Like all organisms, the Hapalochlaena lunulata needs to eventually pass on its genes and reproduce. The octopus does this using a specialized arm specifically designed for reproduction called the hectocotylus (Overath). The hectocotylus has a unique structure that is very reminiscent of a spoon (Encyclopedia of Life).

A male octopus ready to reproduce first attracts a mate by using the spots on its mantle and its ability  to shift its body into unusual shapes to produce a vivid display of virility (Encyclopedia of Life) . The male then begins  impregnating the female by quite literally fondling the female with the hectocotylus and releasing his sperm into the female's oviduct (Buncombe). The picture above shows the greater blue-ringed male octopus reproducing with the female octopus.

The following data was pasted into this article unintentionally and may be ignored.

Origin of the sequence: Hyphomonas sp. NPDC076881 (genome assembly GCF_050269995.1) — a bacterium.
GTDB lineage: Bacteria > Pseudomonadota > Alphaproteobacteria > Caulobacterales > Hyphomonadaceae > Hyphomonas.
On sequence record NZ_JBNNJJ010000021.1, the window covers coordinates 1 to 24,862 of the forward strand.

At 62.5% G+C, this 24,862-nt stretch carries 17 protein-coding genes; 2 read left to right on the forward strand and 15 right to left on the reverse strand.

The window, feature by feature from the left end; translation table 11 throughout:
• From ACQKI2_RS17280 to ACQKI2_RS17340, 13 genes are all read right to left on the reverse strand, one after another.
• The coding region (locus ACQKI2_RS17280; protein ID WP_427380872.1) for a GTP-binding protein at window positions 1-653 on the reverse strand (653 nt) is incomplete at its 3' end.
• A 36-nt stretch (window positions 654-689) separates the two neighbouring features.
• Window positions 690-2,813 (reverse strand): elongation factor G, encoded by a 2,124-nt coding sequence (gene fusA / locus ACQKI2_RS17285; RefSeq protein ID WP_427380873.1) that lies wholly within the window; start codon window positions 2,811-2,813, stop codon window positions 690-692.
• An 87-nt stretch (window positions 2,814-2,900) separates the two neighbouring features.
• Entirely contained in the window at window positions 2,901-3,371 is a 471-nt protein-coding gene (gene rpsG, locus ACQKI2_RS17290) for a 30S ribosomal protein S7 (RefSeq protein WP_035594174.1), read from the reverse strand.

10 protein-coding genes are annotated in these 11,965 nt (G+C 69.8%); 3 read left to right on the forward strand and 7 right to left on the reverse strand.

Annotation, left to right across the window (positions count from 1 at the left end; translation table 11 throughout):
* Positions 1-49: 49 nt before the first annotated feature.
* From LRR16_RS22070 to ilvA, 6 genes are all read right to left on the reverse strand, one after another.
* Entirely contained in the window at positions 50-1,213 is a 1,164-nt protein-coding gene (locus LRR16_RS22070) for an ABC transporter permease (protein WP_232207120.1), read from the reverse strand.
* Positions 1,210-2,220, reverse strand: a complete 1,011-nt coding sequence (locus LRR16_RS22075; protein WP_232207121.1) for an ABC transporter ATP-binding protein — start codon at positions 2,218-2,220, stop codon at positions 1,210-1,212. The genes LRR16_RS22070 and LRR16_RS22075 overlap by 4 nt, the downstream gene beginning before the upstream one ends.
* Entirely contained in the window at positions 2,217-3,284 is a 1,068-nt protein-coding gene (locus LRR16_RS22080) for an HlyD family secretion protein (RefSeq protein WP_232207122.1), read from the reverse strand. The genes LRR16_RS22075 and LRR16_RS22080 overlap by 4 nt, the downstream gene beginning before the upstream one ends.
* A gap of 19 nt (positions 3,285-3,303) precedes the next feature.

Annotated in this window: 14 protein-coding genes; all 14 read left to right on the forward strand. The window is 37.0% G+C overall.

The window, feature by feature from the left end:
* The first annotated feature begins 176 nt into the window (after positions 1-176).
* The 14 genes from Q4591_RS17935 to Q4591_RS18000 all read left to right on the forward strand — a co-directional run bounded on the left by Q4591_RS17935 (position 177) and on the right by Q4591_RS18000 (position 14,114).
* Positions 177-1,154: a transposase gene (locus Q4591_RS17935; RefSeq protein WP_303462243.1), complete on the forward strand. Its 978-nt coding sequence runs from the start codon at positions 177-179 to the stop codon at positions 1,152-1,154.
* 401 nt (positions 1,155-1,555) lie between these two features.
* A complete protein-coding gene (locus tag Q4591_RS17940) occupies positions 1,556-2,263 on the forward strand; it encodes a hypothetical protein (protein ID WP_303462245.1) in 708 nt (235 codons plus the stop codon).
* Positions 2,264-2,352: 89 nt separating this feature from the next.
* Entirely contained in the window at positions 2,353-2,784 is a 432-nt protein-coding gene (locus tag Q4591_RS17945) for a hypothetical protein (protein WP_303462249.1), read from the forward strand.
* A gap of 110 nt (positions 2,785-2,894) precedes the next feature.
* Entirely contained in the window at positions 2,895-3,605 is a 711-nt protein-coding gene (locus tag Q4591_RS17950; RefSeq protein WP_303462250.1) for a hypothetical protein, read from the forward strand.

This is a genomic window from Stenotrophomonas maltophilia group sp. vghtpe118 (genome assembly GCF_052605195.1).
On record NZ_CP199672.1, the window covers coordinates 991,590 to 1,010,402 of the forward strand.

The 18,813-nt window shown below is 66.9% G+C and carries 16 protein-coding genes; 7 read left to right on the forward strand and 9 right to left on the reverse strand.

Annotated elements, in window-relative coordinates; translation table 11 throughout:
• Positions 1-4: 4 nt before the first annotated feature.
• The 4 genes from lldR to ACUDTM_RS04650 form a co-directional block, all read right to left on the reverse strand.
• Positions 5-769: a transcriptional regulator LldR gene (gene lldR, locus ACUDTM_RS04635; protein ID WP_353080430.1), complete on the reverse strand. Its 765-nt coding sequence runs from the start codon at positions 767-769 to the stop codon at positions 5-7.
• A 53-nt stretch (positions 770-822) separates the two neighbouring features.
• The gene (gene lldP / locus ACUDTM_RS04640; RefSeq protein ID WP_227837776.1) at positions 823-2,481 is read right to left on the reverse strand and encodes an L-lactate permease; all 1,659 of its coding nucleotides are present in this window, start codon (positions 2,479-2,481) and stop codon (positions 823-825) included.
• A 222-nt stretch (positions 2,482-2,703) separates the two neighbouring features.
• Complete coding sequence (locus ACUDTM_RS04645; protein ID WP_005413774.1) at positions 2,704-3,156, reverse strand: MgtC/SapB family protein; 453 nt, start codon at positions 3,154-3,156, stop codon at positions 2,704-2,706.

A funny aspect of this ritual is that the octopus can unintentionally grope a male octopus. All that happens is that the first male realizes that the second octopus is male and leaves to find a female to copulate (Sex identification).

Once the eggs are fully formed and laid, the female carefully protects the growing eggs over the course of six months (Aquarium of the Pacific). When the time comes for the eggs to hatch, the female dies of starvation because she does not eat for the whole six months (Buncombe). The newly-born octopuses actually have a slightly different way to live than the adults. The young are tiny enough to live like and be mistaken for plankton. Of course, as cephalopods, they posses a direct development path and the young can be observed as smaller versions of the adults (Encyclopedia of Life).

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